I've started doing some work in Massachusetts and noticed that the boundaries around the coastline are aesthetically ugly, as well as inconsistent. The problem seems to be two sets of data (county and state) that don't agree. For example, see the area around Logan Airport in Boston, MA or up the coast a bit at Nahant, MA. Neither boundary follows the coastline very closely -- sometime they cut across the land, sometimes they are a ways out. Obviously they were generated to a larger, less accurate scale. What is the best way to:

1) Reconcile the two boundaries so they match, preferably with the current (or adjusted) coastline.

2) Keep the boundaries from displaying along the coastline -- I can see why the boundaries should be there (people may want to extract the shape of the state), but I think the map would look rather strange with a dotted line winding its way all around the coast. Maps such as Google's simply extend the state boundary out to sea when it reaches the coast.

EDIT: OK, I see that other places do indeed have the boundary winding all the way around the coast, so I guess there's no need for 2).

asked 07 Oct '10, 19:14

OceanVortex's gravatar image

OceanVortex
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accept rate: 0%

edited 08 Oct '10, 01:26


Note that administrative boundaries are likely to be in a relation, i.e. you will have multiple ways that together form the boundary.

To solve your problem, for the first boundary:

  • Identify the node in the boundary where the boundary should start to run along the coast.
  • Split the way at that position, if that position is not already one where two separate ways meet.
  • Identify the node where the boundary should branch inland, away from the coast.
  • Split the way at that position (as above). If the whole boundary is one circular way, some editors may require that you mark these two nodes at once and then execute the split.
  • Now delete the boundary way or ways that is/are supposed to coincide with the coastline.
  • Similar to the above procedure, identify the nodes in the coastline where the boundary should join and leave the coastline, and split the way unless it is already two parts.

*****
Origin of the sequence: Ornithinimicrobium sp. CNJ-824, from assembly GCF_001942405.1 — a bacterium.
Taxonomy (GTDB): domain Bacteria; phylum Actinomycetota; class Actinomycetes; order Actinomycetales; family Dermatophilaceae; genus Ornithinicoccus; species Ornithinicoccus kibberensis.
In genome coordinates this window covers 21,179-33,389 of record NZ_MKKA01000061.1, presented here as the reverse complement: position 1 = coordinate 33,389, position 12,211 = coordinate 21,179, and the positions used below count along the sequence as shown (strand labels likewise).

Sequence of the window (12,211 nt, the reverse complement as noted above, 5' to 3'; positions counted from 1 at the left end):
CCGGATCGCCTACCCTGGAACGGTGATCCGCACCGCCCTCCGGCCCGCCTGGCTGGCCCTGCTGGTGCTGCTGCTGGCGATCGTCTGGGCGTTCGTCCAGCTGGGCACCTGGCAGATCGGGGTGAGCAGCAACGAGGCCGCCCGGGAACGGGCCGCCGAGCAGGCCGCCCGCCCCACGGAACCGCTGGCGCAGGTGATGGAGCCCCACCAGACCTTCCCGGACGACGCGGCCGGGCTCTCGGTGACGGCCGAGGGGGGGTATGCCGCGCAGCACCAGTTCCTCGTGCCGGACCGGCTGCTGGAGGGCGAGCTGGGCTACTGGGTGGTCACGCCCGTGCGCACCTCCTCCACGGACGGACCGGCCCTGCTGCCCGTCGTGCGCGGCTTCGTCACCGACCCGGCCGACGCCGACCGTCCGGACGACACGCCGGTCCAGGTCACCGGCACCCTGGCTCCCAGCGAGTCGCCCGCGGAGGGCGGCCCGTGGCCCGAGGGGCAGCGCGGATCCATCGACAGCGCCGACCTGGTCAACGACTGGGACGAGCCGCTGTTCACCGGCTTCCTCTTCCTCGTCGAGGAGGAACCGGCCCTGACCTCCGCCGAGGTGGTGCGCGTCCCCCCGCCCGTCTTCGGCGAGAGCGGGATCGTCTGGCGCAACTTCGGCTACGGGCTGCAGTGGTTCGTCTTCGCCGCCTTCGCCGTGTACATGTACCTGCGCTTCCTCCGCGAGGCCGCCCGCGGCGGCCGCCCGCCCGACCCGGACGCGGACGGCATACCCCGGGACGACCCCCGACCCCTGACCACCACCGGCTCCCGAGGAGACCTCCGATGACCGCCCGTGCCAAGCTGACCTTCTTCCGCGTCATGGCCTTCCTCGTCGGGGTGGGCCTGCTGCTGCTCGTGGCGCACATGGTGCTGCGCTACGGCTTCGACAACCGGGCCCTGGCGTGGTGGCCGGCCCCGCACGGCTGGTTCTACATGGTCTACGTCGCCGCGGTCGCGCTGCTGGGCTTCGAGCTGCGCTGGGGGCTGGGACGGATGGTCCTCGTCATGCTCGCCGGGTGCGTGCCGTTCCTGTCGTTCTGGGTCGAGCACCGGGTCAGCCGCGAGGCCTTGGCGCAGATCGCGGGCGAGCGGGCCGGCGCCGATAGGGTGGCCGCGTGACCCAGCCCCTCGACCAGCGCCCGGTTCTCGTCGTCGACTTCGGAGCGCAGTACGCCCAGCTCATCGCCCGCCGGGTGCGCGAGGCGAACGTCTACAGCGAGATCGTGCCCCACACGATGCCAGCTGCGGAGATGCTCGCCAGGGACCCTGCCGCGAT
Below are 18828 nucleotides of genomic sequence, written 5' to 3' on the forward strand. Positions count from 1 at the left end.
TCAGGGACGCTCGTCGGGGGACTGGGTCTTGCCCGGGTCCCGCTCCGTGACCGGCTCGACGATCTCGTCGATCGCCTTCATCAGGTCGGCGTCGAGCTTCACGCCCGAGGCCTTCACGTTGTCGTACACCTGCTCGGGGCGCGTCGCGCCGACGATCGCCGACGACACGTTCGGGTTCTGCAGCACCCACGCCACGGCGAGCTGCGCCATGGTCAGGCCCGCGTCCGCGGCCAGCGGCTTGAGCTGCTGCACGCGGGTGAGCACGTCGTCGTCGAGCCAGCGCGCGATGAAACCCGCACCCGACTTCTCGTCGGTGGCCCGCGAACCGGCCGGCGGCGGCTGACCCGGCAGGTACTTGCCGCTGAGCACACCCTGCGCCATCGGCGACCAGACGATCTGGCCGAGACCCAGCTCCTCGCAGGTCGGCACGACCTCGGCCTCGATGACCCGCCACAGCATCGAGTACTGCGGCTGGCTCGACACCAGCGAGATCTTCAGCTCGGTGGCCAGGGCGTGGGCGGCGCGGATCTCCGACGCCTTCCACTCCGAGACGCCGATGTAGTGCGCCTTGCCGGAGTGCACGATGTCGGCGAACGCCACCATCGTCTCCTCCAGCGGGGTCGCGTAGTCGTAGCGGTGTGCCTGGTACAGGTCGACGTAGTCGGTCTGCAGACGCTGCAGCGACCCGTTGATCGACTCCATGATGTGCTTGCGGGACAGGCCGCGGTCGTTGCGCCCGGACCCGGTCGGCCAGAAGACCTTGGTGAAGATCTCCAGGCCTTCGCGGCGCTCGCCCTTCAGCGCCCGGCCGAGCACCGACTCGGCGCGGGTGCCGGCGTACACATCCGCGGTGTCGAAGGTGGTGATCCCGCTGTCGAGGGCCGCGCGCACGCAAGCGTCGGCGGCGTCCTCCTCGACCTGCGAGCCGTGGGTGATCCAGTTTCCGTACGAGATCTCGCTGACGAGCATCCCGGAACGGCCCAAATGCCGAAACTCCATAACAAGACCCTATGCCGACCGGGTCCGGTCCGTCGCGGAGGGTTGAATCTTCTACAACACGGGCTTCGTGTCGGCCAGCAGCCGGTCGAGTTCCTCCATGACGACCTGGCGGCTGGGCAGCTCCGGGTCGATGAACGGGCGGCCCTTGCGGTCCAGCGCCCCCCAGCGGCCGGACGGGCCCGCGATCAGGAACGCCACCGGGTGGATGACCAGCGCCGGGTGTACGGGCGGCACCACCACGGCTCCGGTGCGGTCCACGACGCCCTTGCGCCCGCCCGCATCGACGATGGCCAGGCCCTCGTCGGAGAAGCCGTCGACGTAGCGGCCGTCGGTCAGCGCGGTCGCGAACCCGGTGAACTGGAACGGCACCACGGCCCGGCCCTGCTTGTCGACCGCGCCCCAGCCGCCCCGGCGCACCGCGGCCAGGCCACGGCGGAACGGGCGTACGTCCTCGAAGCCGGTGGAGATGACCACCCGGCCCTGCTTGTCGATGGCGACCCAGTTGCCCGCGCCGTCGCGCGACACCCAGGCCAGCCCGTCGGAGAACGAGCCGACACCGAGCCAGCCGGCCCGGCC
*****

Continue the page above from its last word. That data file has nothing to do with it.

• Now drag the admin boundary node that is supposed to join the coastline onto the joining node in the coastline, and combine both nodes. (Alternatively extend the admin boundary way by one segment leading up to that coastline node.)
  • Do the same for the other side, where the boundary leaves the coast.
  • Finally, add all bits of coastline that now form part of your admin boundary to the boundary relation if there is one. The reason you have split the coastline before is that you can now add only the relevant bits of coastline.
  • Do not tag the coastline as "boundary=administrative"; being in the relation is enough. Depending on the renderer in use, this will also suppress the coastline being rendered as a boundary.

For the second boundary, do the same but of course the coastline will already be split at the right position.

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answered 08 Oct '10, 21:18

Frederik%20Ramm's gravatar image

Frederik Ramm ♦
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accept rate: 24%

edited 08 Oct '10, 21:23

Your Quote: "Do not tag the coastline as "boundary=administrative"; being in the relation is enough. Depending on the renderer in use, this will also suppress the coastline being rendered as a boundary."

is this generally regarded as 'the thing to do'?. In Italy, municipality boundaries stop at the coast (not at inland lakes, though) Should the boundaries, that follow the coast really not labelled administrative, but only be in relation to the inland borders?

(09 Oct '10, 17:51) Alexander Ro...
1

Alexander - I guess you can do whatever you want; tagging the coastline as an admin boundary is not necessary (as the information is already in the relation) but it isn't wrong either. It will, however, cause many renderers to draw a boundary depiction along the coast.

(28 Nov '10, 23:37) Frederik Ramm ♦
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question asked: 07 Oct '10, 19:14

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last updated: 28 Nov '10, 23:37

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